SCIENTISTS USE MOLECULE TO FORM TINIEST TRANSISTOR

September 22, 2000

SCIENCE & ENGINEERING NEWS

San Diego, CALIF. — Carl T. Hall reports that a single soccer-ball-shaped molecule of carbon sandwiched between gold electrodes has been fashioned into the smallest transistor ever built.

The tiny device, made by a team of physicists and chemists at the Lawrence Berkeley National Laboratory, is the latest wonder to emerge from the field known as nanotechnology, in which scientists are busy trying to fashion the working parts of a new generation of electronic devices.

The fruits of these labors are too small to be seen, measured on the scale of nanometers, or billionths of a meter. And for now, they amount to little more than laboratory curiosities.

But experts say it may someday be possible to incorporate single- molecule switches and tiny wires into unimaginably small supercomputers and “smart” devices.

“It’s going to happen, and it’s going to happen in our lifetimes,” said Mike Naughton, a physicist at Boston College who has been trying to coax arrays of elongated carbon wires, called nanotubes, to self-assemble in useful ways.

A report on the carbon-60 transistor project appeared this month in the British journal Nature. The research team was led by physicist Paul L. McEuen and chemist A. Paul Alivisatos, both of the Lawrence Berkeley lab and the University of California at Berkeley, and Hongkun Park, formerly of the Berkeley lab and now at Harvard University.

In a separate commentary appearing in the same science journal, physicist Leo Kouwenhoven of Delft University of Technology in the Netherlands said the researchers had succeeded in harnessing “the natural motion of molecules that are loosely bound to a gold surface.”

Exotic as that may sound, some practical applications already seem apparent to nanotechnology pioneers.

“The mechanical control of nanoscale objects will mean smaller, faster and more efficient versions of existing micro-electromechanic structures, an example of which is the accelerometer that triggers air bags in vehicles,” Kouwenhoven noted.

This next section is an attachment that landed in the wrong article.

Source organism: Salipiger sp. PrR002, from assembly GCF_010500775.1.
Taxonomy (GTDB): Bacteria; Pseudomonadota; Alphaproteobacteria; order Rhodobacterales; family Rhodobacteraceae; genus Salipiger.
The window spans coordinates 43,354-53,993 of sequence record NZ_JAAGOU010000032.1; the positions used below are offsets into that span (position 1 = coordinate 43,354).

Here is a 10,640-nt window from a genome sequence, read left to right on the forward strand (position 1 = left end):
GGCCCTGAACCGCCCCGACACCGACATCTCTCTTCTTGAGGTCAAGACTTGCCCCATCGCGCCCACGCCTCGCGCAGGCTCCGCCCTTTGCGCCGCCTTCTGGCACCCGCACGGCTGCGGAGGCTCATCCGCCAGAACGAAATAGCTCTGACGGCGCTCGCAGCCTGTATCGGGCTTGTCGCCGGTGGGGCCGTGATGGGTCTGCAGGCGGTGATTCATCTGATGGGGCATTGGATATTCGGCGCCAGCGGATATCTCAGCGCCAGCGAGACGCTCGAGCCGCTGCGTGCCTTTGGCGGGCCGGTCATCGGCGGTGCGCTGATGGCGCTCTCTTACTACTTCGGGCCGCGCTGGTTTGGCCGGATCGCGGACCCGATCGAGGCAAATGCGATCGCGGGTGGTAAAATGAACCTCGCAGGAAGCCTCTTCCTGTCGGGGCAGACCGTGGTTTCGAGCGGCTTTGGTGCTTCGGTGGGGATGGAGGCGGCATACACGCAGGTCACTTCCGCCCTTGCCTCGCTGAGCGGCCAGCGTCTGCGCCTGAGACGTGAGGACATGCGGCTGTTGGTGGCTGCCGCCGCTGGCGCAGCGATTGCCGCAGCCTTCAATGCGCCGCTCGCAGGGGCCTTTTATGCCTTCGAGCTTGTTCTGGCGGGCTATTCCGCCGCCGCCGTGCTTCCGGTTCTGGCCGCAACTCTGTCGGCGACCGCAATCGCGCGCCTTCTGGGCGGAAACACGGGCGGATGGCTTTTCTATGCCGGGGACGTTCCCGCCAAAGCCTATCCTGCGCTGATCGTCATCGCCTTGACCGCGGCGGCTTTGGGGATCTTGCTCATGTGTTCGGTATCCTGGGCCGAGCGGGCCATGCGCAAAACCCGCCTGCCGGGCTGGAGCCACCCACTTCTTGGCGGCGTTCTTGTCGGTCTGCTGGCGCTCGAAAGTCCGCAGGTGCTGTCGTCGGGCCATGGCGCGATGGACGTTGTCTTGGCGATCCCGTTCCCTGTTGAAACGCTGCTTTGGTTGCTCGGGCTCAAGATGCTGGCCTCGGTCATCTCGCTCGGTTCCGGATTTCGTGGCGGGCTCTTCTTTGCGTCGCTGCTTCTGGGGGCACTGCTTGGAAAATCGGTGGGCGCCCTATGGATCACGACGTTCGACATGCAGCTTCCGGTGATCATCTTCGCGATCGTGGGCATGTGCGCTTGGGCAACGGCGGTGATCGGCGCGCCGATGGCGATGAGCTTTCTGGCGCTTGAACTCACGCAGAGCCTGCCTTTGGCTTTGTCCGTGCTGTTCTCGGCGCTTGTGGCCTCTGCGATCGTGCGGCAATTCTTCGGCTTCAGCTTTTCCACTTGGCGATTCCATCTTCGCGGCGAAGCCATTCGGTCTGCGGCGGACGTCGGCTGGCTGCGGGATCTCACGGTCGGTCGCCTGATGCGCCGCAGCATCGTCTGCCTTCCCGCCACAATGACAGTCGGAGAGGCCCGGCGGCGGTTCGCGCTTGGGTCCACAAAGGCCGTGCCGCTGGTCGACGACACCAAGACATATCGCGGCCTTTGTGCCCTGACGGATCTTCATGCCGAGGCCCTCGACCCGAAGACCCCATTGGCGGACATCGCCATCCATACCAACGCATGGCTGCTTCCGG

“Making something out of a single molecule like this is quite an achievement,” said Eric Wong, a physical chemist researching molecular electronics at the University of California at Los Angeles.

The new gizmo is the smallest example yet of the circuit-controlling workhorses known as “field-effect transistors.” It works like a subway turnstile for commuting electrons – electrons so well-controlled that just one particle at a time can be made to file through the gate, jumping from one gold surface to the other and then back again.

The Berkeley researchers first had to find a way to get the gold electrodes close enough together to capture single carbon molecules, rather than clumps of molecules that would gum up the subtle electrical and quantum forces that drive the single-molecule device.

“It’s a beautiful piece of work in that sense,” Naughton said. “They had to find a way to make the gaps small enough, and then they found a way to make the carbon molecules situate themselves in that gap. So once they did that, they had the makings of a transistor.”

The transistor works by applying a minute charge to the carbon-60, inducing a single electron on one electrode to hop off, bore through the “soccer ball” – an effect known as “quantum tunneling” – and then hop on the other electrode.

The single-electron current caused the carbon-60 to quiver as though suspended by tiny springs. In effect, the hopping electrons turned each little soccer ball into a “nanomechanical oscillator.”

It could point to a new strategy for memory storage in which a system of nano-scale switches and valves would hold the information. Many biological systems work along similar lines, such as the ion channels that control the flow of charged particles into and out of the cells of our bodies.

“There’s so much excitement here that you can see a lot of opportunity to make little systems where you apply a voltage and have something move,” McEuen said.

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